P.E.I.’s cabinet minister responsible for advancing the interests of Island women has been provided with a bigger, more detailed mandate from the premier.
That’s something the P.E.I. Advisory Council for the Status of Women is heralding as “good news for women” and “a great beginning” in terms of addressing issues of systemic inequality.
Natalie Jameson was sworn in as P.E.I.’s minister of environment, water and climate change back in February. At the time she was also designated minister responsible for the status of women, taking over those duties from Finance Minister Darlene Compton.
While Jameson was sworn in seven months ago her mandate letter from Premier Dennis King, outlining his priorities in terms of what Jameson is to achieve in her portfolio, was only released last week. The letter is dated Sept. 16.
And while her environmental mandate is almost word-for-word the same as that provided to former environment minister Brad Trivers, Jameson’s duties as minister for the status of women have been expanded significantly compared to what her predecessor was tasked with.
Previous mandate included one bullet point
Compton’s three-page mandate letter included only a single bullet point dealing with her portfolio with the status of women, in which the premier asked her to “continue as a strong advocate for all women and girls, advancing equality and opportunity for women through government policies, programs and services and through consultation with stakeholders both internally and externally.”
By comparison, Jameson’s mandate letter includes a list of five detailed responsibilities, ranging from leading efforts to examine government policies and programs through a gender lens, to working with groups to end gender-based violence.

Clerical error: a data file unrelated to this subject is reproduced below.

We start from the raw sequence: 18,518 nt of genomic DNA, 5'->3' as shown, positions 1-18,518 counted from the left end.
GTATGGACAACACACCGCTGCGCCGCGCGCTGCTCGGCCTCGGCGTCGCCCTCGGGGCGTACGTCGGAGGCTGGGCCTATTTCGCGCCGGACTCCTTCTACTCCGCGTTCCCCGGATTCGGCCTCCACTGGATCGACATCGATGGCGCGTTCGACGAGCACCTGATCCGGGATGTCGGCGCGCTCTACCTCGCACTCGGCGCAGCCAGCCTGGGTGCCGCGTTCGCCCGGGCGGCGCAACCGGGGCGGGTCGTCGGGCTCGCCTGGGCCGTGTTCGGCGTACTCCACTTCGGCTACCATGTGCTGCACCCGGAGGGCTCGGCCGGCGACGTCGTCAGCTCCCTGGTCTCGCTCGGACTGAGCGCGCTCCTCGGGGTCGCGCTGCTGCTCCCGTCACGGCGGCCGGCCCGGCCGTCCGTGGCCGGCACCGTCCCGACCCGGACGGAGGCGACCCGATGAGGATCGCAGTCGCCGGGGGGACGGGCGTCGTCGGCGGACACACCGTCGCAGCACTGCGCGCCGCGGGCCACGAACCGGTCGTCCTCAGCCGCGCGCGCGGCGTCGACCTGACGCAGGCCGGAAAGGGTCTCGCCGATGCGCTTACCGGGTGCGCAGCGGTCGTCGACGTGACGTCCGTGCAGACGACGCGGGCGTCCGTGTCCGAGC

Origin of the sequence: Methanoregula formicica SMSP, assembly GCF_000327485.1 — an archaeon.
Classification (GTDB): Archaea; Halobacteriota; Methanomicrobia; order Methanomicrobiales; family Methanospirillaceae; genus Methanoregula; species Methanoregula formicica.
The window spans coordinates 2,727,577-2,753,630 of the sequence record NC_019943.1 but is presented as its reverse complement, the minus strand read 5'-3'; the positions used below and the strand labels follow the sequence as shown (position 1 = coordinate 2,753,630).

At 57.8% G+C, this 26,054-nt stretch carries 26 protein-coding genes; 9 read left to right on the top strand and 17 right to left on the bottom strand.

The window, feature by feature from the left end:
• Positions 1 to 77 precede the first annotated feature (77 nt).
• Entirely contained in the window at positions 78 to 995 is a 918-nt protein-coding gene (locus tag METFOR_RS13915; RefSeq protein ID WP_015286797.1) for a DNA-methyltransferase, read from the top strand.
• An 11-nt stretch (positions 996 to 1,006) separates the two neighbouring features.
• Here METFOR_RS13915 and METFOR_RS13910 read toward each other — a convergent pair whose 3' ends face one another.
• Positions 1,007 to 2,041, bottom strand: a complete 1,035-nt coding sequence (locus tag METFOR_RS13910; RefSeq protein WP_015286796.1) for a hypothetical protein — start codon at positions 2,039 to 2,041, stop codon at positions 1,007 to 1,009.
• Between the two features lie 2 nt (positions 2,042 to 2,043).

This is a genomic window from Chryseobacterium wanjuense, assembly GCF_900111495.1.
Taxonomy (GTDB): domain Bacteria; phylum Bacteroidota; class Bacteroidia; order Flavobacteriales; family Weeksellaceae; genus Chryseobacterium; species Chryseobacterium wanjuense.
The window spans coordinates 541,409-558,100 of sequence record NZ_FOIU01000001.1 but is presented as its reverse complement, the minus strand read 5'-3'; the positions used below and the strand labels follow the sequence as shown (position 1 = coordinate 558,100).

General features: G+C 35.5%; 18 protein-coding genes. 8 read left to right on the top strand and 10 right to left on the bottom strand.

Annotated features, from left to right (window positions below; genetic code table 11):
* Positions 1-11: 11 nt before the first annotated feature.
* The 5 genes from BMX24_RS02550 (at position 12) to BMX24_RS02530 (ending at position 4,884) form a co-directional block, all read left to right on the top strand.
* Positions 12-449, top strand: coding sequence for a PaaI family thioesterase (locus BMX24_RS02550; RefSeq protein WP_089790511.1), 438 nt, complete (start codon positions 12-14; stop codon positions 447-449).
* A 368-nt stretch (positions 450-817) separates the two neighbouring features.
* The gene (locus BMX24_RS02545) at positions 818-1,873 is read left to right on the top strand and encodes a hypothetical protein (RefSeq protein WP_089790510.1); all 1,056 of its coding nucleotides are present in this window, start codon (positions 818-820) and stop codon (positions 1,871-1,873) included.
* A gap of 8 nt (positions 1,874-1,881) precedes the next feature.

For years, women’s organizations have been “calling for recognition of the issues that impact women and looking for systemic change, which as we know has to come from government,” said Deborah Langston, chair of the P.E.I. Advisory Council for the Status of Women.
“I feel like this year, we have words in the mandate letter that call for action so we can have proactive steps being taken to actually address some of the inequities. So it’s good news.”
Langston said by comparison, the mandate given to the previous minister “doesn’t actually stipulate action — so maybe more maintaining the status quo.”
And the status quo, she said, “has to change.”
She said the pandemic “has been a real reality check for so many marginalized people, and especially women, in terms of where we’re lacking and where we’re falling behind.”
More detail means more accountability, group says
Sweta Daboo, executive director of the P.E.I. Coalition for Women in Government, pointed to a directive referencing multi-year commitments from government to provide core funding to four women’s advocacy groups, including her own. It’s the first time the groups have received core funding from government, rather than funding tied to specific projects.
She said a commitment of $20,000 per year “has made an absolutely huge impact” on the group, allowing it to “build the internal strength of the organization” and plan for the future knowing there is a stable base of funding.
She said laying out these specific commitments in a mandate letter “provides an additional level of accountability” along with “a recognition that there is a certain amount of work that needs to be done.”
Both Daboo and Langston noted that, while the premier has laid out a more detailed mandate for his status of women minister, most of the targets — things like improving economic opportunities for women, or increasing their representation in leadership positions — have yet to be achieved.
“It’s a fantastic start and we hope that it will continue,” Langston said.